Sunday, January 5, 2014

Reflections: EdCamp Home 2014

Last year I began to notice tweets coming through my feed with the hashtag #edcamphome.  As cofounder of EdCamp Atlanta I was intrigued and started researching what this hashtag was all about.  Much to my chagrin I realized the event was in progress and I hadn't even know about! (I'm an unapologetic EdCamp junkie).  I was determined not to let the opportunity pass me by again.

The masterminds behind EdCamp Home are David Theriault, Kelly Kermode, Karl Lindgren-Steicher, and Shawn White.  Organizing a well run EdCamp event in person can be daunting but add to that the element of using Google Hangouts as the means of attendance for approximately 400 attendees from around the globe with computer skill levels ranging from beginner to expert and the complexity becomes astronomical.

Mind baffling is the word that comes to mind when thinking about everything that went into making this event run smoothly.  Setting up a website.  Establishing a private Google+ Community.  Creating an Eventbrite for ticket reservations.  Providing detailed, step by step directions as well as video tutorials for how the day would run and how to do everything from attend a session to moderate a session. The real kicker was writing a Google script (program) that would automatically generate results as they were entered by participants to make attending various sessions relatively painless.

Participants were prepared for the day in advance with directions sent from the EdCampHome Team.  It reminded me of Flipped Learning in that participants had to really look over and understand the directions provided in advance of the event so that when the day started they were ready to apply that knowledge to participate and generate engaging, informative, high order thinking skill conversations with educators from around the world.

My day at EdCampHome started at 11 am CT.  I tuned into the EdCampHome website, click on Opening Organizer GHO and clicked play to watch the live broadcast to kick off this prodigious event.  Then it was off to the races!  All attendees and moderators had approximately 15 - 20 minutes to sign up/set up Google Hangouts for the various sessions proposed by attendees.  This is where the script came into play.  Only ten people can participate in a hangout so sorting attendees into the sessions they wanted to attend and getting those invites out was a feat of pure genius.  Again, kudos to the EdCampHome Team and to all the volunteer moderators on a job well done.

The first session I attended was Coaching Teachers/Admin/Others.  I learned a great deal from this session and before I knew it our time was up.  Markette Pierce created a collaborative shared Google Doc so that we could record the great information shared to refer back to later.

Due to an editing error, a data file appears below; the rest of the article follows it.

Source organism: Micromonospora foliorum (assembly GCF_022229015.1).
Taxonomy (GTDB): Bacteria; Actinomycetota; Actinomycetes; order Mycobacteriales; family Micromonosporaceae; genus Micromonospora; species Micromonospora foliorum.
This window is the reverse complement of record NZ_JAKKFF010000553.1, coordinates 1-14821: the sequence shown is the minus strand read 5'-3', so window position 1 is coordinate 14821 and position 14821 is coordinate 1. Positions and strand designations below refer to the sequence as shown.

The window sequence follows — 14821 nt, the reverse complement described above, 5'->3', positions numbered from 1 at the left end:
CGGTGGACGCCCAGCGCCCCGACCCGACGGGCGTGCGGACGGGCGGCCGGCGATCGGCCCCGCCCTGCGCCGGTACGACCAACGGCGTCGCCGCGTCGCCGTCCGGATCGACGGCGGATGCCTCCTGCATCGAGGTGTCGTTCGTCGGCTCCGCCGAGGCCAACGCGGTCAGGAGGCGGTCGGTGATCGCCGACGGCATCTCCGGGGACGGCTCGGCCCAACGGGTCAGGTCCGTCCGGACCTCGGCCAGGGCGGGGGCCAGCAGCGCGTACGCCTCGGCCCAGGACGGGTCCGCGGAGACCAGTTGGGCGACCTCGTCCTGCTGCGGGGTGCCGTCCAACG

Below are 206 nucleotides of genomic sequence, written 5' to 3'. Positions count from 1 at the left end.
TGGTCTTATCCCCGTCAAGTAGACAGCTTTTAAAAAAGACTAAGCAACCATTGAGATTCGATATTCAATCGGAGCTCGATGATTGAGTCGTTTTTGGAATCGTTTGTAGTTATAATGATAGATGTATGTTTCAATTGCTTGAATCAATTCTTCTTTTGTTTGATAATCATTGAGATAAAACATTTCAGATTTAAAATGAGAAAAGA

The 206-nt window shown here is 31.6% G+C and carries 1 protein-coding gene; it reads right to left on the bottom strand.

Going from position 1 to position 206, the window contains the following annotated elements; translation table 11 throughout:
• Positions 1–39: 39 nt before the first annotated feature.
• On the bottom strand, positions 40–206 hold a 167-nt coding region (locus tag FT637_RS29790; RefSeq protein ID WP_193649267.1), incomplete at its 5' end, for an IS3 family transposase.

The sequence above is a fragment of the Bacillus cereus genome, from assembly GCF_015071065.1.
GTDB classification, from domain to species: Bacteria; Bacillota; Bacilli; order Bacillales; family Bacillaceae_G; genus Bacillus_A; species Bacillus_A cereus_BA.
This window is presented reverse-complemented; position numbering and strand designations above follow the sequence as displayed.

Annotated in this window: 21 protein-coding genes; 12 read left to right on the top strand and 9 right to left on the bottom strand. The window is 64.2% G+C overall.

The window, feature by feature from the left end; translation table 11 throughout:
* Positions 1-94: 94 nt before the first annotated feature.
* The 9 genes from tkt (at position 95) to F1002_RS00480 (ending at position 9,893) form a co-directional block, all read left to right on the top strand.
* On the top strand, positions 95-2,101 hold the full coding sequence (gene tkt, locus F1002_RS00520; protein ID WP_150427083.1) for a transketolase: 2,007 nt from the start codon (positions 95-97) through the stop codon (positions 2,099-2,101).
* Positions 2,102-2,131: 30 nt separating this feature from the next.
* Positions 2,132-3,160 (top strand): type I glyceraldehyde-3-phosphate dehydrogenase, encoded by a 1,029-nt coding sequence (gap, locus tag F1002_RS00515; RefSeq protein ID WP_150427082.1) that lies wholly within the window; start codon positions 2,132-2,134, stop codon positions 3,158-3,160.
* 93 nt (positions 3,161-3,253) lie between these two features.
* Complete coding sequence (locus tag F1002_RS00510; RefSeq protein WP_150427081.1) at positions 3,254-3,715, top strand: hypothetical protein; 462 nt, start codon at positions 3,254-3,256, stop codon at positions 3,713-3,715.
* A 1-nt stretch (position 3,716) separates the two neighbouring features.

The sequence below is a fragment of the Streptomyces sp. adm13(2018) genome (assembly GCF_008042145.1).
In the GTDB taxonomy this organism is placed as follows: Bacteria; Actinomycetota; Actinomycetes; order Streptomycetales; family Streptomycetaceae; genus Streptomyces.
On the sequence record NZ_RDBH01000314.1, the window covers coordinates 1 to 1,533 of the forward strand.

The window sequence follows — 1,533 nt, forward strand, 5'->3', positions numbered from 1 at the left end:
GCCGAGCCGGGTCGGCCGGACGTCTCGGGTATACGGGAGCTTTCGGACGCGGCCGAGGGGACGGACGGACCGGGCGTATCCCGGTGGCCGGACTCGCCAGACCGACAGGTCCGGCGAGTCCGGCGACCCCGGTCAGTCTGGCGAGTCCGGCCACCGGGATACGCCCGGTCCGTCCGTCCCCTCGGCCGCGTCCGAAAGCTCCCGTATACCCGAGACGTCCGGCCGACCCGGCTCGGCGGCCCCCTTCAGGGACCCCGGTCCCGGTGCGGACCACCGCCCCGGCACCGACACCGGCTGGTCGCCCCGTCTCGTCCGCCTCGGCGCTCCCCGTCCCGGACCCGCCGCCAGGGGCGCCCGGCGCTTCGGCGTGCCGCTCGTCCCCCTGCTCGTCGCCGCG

Now participants and moderators had 10 minutes to sign up/set up Google Hangouts for Session 2.  I begged my way into GAFE in the Classroom as my school is transitioning from iPads to Chromebooks and I want to make sure I have the pertinent basic information my teachers will need for this transition.

Ryan Archer lead this session and did an awesome job.  The best part of this session was meeting other educators who are in the same or similar boat as I am, connecting and establishing a solid network of support as we enter this journey together.  Our shared Google Doc can be found HERE.  Again, the time passed too quickly.

Next was my favorite part of any EdCamp…the SLAM! (aka: Smackdown)  This had to be rather tricky to set up as participants had to come in and out of a Google Hangout, not exactly the easiest feat. The Google Doc was overloaded with participants vying for a spot on the SLAM so that added a small kink to the process but certainly did not diminish the fun!  The funniest SLAM share goes to Ryan with the Hey Girl chrome extension which replaces all images on a given page with pictures of Ryan Gosling.

Stacey Roshan put together a great Screencast with clickable links to information learned during the SLAM!

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The talent found in the EdCampHome Team, the moderators and participants is endless.  I feel grateful to have been a part of this event and to expand my PLN with even more incredibly innovative, brave, educators.  

There were approximately 40 sessions during the event and I only attended two.  My next goal is to watch the other sessions and learn even more great information and find more educators to add to my PLN.  All Session 1 recordings can be found HERE. All Session 2 recording can be found HERE.

Katie Ann created a great wrap up video of the days events:

Craig Yen created a great Animoto of EdCampHome:

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